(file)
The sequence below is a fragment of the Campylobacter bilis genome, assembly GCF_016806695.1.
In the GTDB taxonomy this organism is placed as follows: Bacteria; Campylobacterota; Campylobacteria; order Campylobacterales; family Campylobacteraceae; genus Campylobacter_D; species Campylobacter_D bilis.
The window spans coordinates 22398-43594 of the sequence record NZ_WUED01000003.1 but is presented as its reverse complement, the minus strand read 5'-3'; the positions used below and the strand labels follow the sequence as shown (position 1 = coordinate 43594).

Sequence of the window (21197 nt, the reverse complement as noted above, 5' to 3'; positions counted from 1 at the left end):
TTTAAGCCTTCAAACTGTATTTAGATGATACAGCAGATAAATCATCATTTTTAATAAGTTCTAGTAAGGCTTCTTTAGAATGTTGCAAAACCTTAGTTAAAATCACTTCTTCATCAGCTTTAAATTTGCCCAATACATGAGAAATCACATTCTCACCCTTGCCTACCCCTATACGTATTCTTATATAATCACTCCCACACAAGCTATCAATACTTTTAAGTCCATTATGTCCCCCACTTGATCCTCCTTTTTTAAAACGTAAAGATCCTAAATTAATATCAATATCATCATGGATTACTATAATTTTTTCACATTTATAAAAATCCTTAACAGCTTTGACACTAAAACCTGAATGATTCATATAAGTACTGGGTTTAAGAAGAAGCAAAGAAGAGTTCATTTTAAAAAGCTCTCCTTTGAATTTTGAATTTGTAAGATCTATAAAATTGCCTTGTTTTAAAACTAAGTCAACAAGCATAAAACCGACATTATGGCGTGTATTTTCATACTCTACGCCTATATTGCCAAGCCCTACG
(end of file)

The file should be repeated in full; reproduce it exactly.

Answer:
The sequence below is a fragment of the Campylobacter bilis genome, assembly GCF_016806695.1.
In the GTDB taxonomy this organism is placed as follows: Bacteria; Campylobacterota; Campylobacteria; order Campylobacterales; family Campylobacteraceae; genus Campylobacter_D; species Campylobacter_D bilis.
The window spans coordinates 22398-43594 of the sequence record NZ_WUED01000003.1 but is presented as its reverse complement, the minus strand read 5'-3'; the positions used below and the strand labels follow the sequence as shown (position 1 = coordinate 43594).

Sequence of the window (21197 nt, the reverse complement as noted above, 5' to 3'; positions counted from 1 at the left end):
TTTAAGCCTTCAAACTGTATTTAGATGATACAGCAGATAAATCATCATTTTTAATAAGTTCTAGTAAGGCTTCTTTAGAATGTTGCAAAACCTTAGTTAAAATCACTTCTTCATCAGCTTTAAATTTGCCCAATACATGAGAAATCACATTCTCACCCTTGCCTACCCCTATACGTATTCTTATATAATCACTCCCACACAAGCTATCAATACTTTTAAGTCCATTATGTCCCCCACTTGATCCTCCTTTTTTAAAACGTAAAGATCCTAAATTAATATCAATATCATCATGGATTACTATAATTTTTTCACATTTATAAAAATCCTTAACAGCTTTGACACTAAAACCTGAATGATTCATATAAGTACTGGGTTTAAGAAGAAGCAAAGAAGAGTTCATTTTAAAAAGCTCTCCTTTGAATTTTGAATTTGTAAGATCTATAAAATTGCCTTGTTTTAAAACTAAGTCAACAAGCATAAAACCGACATTATGGCGTGTATTTTCATACTCTACGCCTATATTGCCAAGCCCTACG